UNITED STATES OF AMERICA, Plaintiff-Appellee, v. MARK W. MAY, Defendant-Appellant., UNITED STATES COURT OF APPEALS FOR THE SIXTH CIRCUIT, Filed: March 29, 2006
UNITED STATES OF AMERICA, Plaintiff-Appellee, v. MARK W. MAY, Defendant-Appellant.
UNITED STATES COURT OF APPEALS FOR THE SIXTH CIRCUIT
Filed: March 29, 2006
NOT RECOMMENDED FOR FULL-TEXT PUBLICATION
ON APPEAL FROM THE UNITED STATES DISTRICT COURT
FOR THE SOUTHERN DISTRICT OF OHIO
Before: BOGGS, Chief Judge, MOORE and COOK, Circuit Judges.
PER CURIAM. After a jury trial, Mark May was convicted of tax evasion for violating 26 U.S.C. ╖ 7201 and willful failure to account for and pay over payroll taxes for violating 26 U.S.C. ╖ 7202. We affirm the district court's decision to deny May's motion for judgment of acquittal, and we vacate the sentence, remanding for resentencing under United States v. Booker , 543 U.S. 220 (2005).
Evidence at trial established the following facts. May operated and controlled the finances of Maranatha Financial Group, Inc., as its registered agent, majority shareholder, and president. Investigating May's tax-filing conduct, the Internal Revenue Service (IRS) found that from June 1990 through December 1996 May withheld federal income taxes from his employees' paychecks, but failed to pay over those taxes to the IRS and failed to file employment and corporate income tax returns. Although May filed individual income tax returns for 1995 and 1996, he failed to pay over taxes he reported withholding from his own salary. The taxes May claimed to have withheld from his and his employees' paychecks remained in Maranatha's bank account. Maranatha's payroll tax liability amounted to $1,441,812, and May's personal income tax liability amounted to $418,325.
The district court sentenced May to 72 months' incarceration and three years' supervised release, and it ordered May to pay $600 in special assessments and $728,090 in restitution to the IRS. On appeal May argues that the district court: (1) erred by denying his motion for judgment of acquittal on the tax-evasion charges; (2) plainly erred by failing to instruct the jury on the meaning of "willfully"; and (3) plainly erred by treating the U.S. Sentencing Guidelines as mandatory.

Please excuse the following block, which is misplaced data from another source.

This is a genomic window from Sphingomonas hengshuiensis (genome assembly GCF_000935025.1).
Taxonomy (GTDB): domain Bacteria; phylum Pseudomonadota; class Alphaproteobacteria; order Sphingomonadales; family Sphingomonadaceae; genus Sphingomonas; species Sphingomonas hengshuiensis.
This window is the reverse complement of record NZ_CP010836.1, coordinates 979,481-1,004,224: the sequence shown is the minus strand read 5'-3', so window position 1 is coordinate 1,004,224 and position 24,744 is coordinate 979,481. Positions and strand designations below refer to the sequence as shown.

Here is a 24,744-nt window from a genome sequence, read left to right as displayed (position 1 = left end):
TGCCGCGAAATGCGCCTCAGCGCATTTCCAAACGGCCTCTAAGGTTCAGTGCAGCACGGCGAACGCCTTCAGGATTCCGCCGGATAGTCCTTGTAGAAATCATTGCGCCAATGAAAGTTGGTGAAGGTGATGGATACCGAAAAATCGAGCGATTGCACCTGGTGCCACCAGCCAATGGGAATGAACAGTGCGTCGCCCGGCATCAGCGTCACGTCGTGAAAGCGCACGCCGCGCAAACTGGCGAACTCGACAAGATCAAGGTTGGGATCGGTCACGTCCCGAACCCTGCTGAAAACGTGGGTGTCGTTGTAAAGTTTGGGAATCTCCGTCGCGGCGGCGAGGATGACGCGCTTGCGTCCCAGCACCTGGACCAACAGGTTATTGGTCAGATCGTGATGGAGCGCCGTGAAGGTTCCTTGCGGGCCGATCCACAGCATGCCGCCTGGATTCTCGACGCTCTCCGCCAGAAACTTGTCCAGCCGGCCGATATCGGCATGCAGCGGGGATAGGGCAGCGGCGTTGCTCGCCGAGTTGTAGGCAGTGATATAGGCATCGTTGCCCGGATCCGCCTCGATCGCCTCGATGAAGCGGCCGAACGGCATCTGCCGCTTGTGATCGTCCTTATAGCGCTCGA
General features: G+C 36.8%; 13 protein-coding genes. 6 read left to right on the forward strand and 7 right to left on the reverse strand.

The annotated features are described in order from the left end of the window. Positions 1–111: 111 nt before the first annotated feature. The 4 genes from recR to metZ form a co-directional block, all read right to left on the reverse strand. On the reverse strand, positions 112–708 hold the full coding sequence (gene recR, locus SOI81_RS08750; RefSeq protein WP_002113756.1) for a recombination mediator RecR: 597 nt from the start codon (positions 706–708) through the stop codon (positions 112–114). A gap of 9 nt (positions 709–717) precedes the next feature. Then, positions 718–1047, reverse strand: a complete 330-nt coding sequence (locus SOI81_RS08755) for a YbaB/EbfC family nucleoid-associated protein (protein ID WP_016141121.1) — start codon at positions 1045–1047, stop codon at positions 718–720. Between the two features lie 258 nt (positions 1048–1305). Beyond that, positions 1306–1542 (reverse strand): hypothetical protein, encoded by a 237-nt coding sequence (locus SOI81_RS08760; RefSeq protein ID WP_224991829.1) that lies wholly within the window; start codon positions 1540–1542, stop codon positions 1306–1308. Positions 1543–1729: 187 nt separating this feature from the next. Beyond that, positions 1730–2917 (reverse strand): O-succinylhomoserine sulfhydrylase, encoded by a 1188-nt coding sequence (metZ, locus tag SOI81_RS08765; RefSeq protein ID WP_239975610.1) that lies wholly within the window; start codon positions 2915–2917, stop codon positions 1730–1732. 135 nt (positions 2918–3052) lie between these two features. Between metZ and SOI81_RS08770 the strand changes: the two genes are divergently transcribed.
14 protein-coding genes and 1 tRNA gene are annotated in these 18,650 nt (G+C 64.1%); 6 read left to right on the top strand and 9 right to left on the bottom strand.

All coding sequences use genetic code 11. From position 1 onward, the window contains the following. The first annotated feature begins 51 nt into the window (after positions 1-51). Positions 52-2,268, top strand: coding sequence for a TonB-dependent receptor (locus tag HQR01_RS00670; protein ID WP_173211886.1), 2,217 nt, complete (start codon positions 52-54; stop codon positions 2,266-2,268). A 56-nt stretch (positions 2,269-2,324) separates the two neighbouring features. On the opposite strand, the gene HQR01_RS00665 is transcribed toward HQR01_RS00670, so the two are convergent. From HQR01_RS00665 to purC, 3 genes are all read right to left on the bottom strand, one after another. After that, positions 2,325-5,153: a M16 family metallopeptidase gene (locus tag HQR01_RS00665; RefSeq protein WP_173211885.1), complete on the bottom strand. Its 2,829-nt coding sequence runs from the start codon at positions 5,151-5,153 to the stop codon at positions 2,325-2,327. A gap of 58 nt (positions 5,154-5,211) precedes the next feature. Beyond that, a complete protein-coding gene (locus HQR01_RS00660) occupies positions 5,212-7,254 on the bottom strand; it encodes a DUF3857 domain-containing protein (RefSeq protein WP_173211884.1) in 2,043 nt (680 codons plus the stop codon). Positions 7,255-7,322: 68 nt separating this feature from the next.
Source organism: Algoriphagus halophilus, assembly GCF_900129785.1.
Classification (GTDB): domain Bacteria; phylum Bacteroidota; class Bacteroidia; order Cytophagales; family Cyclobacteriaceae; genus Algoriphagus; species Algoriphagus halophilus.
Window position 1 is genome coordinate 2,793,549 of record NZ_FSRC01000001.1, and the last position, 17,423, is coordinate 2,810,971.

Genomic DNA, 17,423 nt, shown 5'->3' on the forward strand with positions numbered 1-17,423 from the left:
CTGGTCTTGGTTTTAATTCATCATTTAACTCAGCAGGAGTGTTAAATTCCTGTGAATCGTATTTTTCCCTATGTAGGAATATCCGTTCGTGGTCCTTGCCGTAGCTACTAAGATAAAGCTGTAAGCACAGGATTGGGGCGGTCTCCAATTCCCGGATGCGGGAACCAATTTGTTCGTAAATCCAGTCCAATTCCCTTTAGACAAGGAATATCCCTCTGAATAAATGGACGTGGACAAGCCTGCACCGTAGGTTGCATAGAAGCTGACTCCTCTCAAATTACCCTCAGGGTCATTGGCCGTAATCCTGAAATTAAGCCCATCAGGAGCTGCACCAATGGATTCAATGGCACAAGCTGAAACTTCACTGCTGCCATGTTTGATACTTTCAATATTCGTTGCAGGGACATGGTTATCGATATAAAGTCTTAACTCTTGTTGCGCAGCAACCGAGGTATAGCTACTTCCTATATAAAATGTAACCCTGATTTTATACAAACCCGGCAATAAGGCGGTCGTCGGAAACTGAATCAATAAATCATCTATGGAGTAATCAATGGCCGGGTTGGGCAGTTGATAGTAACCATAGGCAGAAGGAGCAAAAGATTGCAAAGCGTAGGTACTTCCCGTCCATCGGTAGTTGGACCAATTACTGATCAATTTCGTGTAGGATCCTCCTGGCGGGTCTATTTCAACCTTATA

First, the district court did not err in denying May's motion for judgment of acquittal on the tax evasion charges. In general, an employer must withhold an employee's share of federal income tax from each paycheck. 26 U.S.C. ╖╖ 3102(a), 3402(a). The employer must then pay over those sums to the IRS. If the taxes are actually withheld from the employee's wages, but not remitted to the IRS, the employee may credit the taxes against his tax liability. 26 U.S.C. ╖ 31 ("The amount withheld as tax under chapter 24 . . . shall be allowed to the recipient of the income as a credit against the tax imposed by this subtitle . . . ."); Treas. Reg. ╖ 1.31-1(a) ("If the tax has actually been withheld at the source, credit or refund shall be made to the recipient of the income even though such tax has not been paid over to the Government by the employer."); Slodov v. United States , 436 U.S. 238, 243 (1978).
May contends that the evidence at trial was insufficient to prove that federal income taxes were not actually withheld from his wages. He adds that because the evidence proves that the taxes were actually withheld, he should receive credit for those taxes and thus cannot be convicted of tax evasion. As proof that the taxes were actually withheld, May points to his pay stub from Paychex≈a payroll processing company that issued paychecks to Maranatha's employees in 1995 and 1996≈reporting taxes it deducted from Maranatha employees' wages.
Evidence at trial, however, established that neither Paychex nor May, acting on behalf of Maranatha, actually withheld the taxes from May's wages. May gave Paychex funds covering only the employees' wages; Paychex never received or possessed the gross pay sums. May, moreover, retained those corporate funds (the difference between the gross and net pay due employees) in Maranatha's corporate bank account, an account May personally controlled and accessed for personal expenditures. Because the evidence supports a finding that May did not actually withhold the taxes from his wages as reflected on his Paychex pay stub, May cannot claim a credit for those taxes. We therefore affirm the district court's decision denying May's motion for judgment of acquittal.
Second, we reject May's argument that the district court plainly erred in failing to instruct the jury on the meaning of "willfully," an element of tax evasion and failure to pay over. The record establishes that the district court did instruct the jury at length on the meaning of "willfully" and therefore did not plainly err.
Third, in light of the government's concession that the district court plainly erred by treating the U.S. Sentencing Guidelines as mandatory, we vacate the sentence and remand the case for resentencing under United States v. Booker , 543 U.S. 220 (2005). We therefore decline to address May's other challenges to his sentence and urge him to present those to the district court on remand.
For these reasons, we affirm the district court's decision to deny May's motion for a judgment of acquittal, vacate May's sentence, and remand the case for Booker resentencing.
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